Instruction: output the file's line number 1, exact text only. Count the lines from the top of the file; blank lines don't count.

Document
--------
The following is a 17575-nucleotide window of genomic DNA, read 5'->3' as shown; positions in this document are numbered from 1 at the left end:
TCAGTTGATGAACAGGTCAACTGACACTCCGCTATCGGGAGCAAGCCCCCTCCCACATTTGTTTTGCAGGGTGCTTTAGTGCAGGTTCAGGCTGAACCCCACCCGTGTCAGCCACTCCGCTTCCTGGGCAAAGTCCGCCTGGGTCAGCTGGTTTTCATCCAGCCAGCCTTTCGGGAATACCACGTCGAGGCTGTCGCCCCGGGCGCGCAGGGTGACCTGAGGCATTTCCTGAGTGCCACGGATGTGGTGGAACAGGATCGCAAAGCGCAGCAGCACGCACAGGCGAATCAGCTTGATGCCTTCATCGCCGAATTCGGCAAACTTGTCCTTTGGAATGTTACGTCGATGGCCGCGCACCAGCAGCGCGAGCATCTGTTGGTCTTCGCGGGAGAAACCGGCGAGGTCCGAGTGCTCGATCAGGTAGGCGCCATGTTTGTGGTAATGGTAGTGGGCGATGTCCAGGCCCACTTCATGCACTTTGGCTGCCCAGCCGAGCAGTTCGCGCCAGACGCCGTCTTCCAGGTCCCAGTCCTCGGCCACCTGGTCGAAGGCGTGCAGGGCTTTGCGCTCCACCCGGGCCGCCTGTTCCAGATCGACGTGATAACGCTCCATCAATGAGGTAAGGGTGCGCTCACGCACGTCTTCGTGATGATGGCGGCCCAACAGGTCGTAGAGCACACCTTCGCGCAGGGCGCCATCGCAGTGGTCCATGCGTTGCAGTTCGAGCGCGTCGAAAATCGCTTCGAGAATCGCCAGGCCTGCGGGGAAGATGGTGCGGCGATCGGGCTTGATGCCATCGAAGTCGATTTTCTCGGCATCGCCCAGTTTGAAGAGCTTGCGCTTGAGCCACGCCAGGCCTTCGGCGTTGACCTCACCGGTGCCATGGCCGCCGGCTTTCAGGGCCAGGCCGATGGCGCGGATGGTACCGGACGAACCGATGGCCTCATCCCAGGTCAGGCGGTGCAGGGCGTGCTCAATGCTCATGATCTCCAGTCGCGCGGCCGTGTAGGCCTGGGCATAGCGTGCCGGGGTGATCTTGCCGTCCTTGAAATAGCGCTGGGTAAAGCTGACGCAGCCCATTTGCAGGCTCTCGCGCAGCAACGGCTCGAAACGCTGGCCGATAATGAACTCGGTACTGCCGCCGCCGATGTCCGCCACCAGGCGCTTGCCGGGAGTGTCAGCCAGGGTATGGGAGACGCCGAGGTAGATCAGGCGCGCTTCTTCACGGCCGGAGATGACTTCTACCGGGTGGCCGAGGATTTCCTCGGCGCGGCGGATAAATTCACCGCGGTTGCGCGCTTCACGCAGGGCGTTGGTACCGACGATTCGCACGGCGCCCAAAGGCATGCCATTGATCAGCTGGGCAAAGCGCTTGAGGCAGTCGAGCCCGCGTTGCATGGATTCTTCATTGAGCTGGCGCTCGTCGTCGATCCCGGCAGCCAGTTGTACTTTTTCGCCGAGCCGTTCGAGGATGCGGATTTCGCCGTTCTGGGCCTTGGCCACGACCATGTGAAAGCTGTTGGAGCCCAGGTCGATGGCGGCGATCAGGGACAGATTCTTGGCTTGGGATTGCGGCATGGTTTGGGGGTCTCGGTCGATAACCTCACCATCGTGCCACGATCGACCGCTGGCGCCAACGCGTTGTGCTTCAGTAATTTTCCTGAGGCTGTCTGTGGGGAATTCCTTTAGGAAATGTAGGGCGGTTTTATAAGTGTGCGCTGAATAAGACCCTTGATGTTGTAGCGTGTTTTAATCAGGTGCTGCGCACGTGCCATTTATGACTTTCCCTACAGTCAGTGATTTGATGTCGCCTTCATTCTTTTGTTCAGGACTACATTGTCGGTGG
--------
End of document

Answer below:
The following is a 17575-nucleotide window of genomic DNA, read 5'->3' as shown; positions in this document are numbered from 1 at the left end: